The player who wins the auction, along with their reward, gets to be Chancellor for the next turn.  Ties are broken by the current Chancellor.

At the end of each era, there is a scoring phase.  The board shows a grid where college reputation (tradition, students, and fellows) is tracked, as well as where academic reputation (politics, theology, philosophy, science, humanities, arts, sport) is tracked.  These reputations meet in what are called scoring boxes.  Each era has a different set of active scoring boxes.  The player with the highest reputation score for each active scoring box gets a cube in the box.  The player who then has the fewest cubes in the scoring area is then out, and their cubes get redistributed to the next highest.  This continues until there is one player left.  In the first three eras, that player gets a free money draw.  After the final era, that player wins.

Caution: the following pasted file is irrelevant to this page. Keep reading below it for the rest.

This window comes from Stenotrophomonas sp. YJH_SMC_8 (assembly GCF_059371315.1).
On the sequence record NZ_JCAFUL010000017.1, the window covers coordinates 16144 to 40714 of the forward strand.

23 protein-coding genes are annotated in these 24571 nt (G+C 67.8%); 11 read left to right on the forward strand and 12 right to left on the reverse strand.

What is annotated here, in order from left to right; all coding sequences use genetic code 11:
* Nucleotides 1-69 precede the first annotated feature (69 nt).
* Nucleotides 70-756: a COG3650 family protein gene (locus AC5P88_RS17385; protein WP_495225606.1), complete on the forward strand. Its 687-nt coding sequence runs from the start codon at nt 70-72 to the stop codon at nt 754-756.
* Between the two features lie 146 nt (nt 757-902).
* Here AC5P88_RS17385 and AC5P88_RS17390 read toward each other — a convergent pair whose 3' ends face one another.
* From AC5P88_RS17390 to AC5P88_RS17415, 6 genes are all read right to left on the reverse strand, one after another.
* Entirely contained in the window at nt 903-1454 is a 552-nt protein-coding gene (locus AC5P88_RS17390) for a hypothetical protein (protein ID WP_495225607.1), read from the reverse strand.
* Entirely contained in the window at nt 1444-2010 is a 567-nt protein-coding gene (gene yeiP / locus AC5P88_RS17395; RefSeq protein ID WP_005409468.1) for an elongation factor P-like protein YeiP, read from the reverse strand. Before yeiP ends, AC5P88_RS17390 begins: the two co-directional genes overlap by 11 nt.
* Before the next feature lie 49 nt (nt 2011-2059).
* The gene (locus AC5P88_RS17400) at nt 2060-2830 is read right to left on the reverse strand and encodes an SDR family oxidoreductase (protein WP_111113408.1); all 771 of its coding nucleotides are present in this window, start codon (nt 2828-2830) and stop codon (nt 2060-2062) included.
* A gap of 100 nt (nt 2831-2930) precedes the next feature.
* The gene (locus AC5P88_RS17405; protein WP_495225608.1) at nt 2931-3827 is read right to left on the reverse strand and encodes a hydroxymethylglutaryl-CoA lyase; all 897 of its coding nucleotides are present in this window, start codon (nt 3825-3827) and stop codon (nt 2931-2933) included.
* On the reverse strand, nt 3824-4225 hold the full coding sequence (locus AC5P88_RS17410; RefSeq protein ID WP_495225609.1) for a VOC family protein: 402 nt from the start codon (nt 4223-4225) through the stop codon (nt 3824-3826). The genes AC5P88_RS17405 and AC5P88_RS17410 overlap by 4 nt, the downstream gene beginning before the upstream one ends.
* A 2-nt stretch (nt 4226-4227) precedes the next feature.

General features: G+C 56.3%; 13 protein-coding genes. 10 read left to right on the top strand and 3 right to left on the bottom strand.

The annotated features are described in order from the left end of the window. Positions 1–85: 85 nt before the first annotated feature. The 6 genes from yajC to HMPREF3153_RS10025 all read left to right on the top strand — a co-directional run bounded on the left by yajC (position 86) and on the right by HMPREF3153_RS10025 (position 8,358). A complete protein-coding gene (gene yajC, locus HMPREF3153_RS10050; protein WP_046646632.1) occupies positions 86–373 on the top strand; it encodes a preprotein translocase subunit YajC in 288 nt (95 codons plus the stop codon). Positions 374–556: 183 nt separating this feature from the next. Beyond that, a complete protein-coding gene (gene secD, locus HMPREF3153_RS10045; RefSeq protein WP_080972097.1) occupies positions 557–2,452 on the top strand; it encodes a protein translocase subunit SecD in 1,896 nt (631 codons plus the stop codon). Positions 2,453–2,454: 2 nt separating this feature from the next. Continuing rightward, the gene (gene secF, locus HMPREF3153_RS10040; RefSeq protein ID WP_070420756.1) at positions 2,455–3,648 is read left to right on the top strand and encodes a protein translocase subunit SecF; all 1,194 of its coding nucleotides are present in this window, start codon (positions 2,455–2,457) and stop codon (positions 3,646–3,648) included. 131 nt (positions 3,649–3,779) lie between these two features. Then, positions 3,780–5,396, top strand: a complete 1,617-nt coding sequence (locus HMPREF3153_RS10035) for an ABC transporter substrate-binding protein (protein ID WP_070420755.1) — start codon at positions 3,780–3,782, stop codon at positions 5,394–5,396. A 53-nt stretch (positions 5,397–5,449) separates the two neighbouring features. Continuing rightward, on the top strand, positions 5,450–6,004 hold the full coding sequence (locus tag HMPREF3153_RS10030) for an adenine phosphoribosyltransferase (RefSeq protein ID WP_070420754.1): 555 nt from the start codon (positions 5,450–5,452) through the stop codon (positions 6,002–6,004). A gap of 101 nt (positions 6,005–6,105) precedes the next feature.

Dreaming Spires has several things going for it.  As I mentioned, the theme is very unique – you’re building a college through history, and using different scholars and buildings to gain advantages in different departments.  It’s a different side of history than the specific events a lot of games are built on – it’s cultural history.  I find that stuff fascinating, and I think it’s a definite untapped market in themes.

Mechanically, there are some unique things going on.  It has auctions (not a selling point for me), as well as tile placement and some money management – these are pretty familiar to gamers.  But then there’s the random money draw, which I don’t know if I’ve ever seen before.  Also, there’s the scoring system, which is a little convoluted but makes sense once you get your head around it.

Overall, I think this looks like a pretty solid game, and one that should do fairly well.  I’m looking forward to hearing more impressions about the game.  If you’re interested, you have until November 30 to back – it has exceeded its funding, so the only thing left now is to find out what stretch goals there are.  Thanks for reading!